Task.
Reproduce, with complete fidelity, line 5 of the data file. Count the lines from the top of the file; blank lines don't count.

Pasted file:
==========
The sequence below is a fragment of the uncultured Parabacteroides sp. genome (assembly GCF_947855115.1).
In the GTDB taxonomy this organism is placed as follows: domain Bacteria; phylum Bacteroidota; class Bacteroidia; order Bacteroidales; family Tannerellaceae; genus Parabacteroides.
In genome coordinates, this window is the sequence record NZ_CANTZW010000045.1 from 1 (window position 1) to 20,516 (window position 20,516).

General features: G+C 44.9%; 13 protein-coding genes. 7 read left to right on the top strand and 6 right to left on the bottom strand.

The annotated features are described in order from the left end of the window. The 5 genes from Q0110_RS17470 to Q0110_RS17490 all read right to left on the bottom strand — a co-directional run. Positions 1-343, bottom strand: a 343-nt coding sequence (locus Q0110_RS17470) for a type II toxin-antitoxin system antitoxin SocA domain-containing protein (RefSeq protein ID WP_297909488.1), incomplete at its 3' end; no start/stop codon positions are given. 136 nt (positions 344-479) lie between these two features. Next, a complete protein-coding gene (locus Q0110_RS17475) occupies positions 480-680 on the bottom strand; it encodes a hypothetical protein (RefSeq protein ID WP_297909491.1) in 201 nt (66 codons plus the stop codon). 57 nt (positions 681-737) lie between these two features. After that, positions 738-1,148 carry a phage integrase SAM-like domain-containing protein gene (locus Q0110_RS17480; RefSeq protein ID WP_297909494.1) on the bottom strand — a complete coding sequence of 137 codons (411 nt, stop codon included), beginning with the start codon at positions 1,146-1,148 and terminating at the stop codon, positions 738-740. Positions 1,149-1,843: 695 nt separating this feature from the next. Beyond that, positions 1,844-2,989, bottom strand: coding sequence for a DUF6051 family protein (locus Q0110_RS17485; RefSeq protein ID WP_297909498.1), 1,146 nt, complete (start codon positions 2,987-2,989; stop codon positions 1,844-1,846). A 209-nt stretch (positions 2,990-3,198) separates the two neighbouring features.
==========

The annotated features are described in order from the left end of the window. The 5 genes from Q0110_RS17470 to Q0110_RS17490 all read right to left on the bottom strand — a co-directional run. Positions 1-343, bottom strand: a 343-nt coding sequence (locus Q0110_RS17470) for a type II toxin-antitoxin system antitoxin SocA domain-containing protein (RefSeq protein ID WP_297909488.1), incomplete at its 3' end; no start/stop codon positions are given. 136 nt (positions 344-479) lie between these two features. Next, a complete protein-coding gene (locus Q0110_RS17475) occupies positions 480-680 on the bottom strand; it encodes a hypothetical protein (RefSeq protein ID WP_297909491.1) in 201 nt (66 codons plus the stop codon). 57 nt (positions 681-737) lie between these two features. After that, positions 738-1,148 carry a phage integrase SAM-like domain-containing protein gene (locus Q0110_RS17480; RefSeq protein ID WP_297909494.1) on the bottom strand — a complete coding sequence of 137 codons (411 nt, stop codon included), beginning with the start codon at positions 1,146-1,148 and terminating at the stop codon, positions 738-740. Positions 1,149-1,843: 695 nt separating this feature from the next. Beyond that, positions 1,844-2,989, bottom strand: coding sequence for a DUF6051 family protein (locus Q0110_RS17485; RefSeq protein ID WP_297909498.1), 1,146 nt, complete (start codon positions 2,987-2,989; stop codon positions 1,844-1,846). A 209-nt stretch (positions 2,990-3,198) separates the two neighbouring features.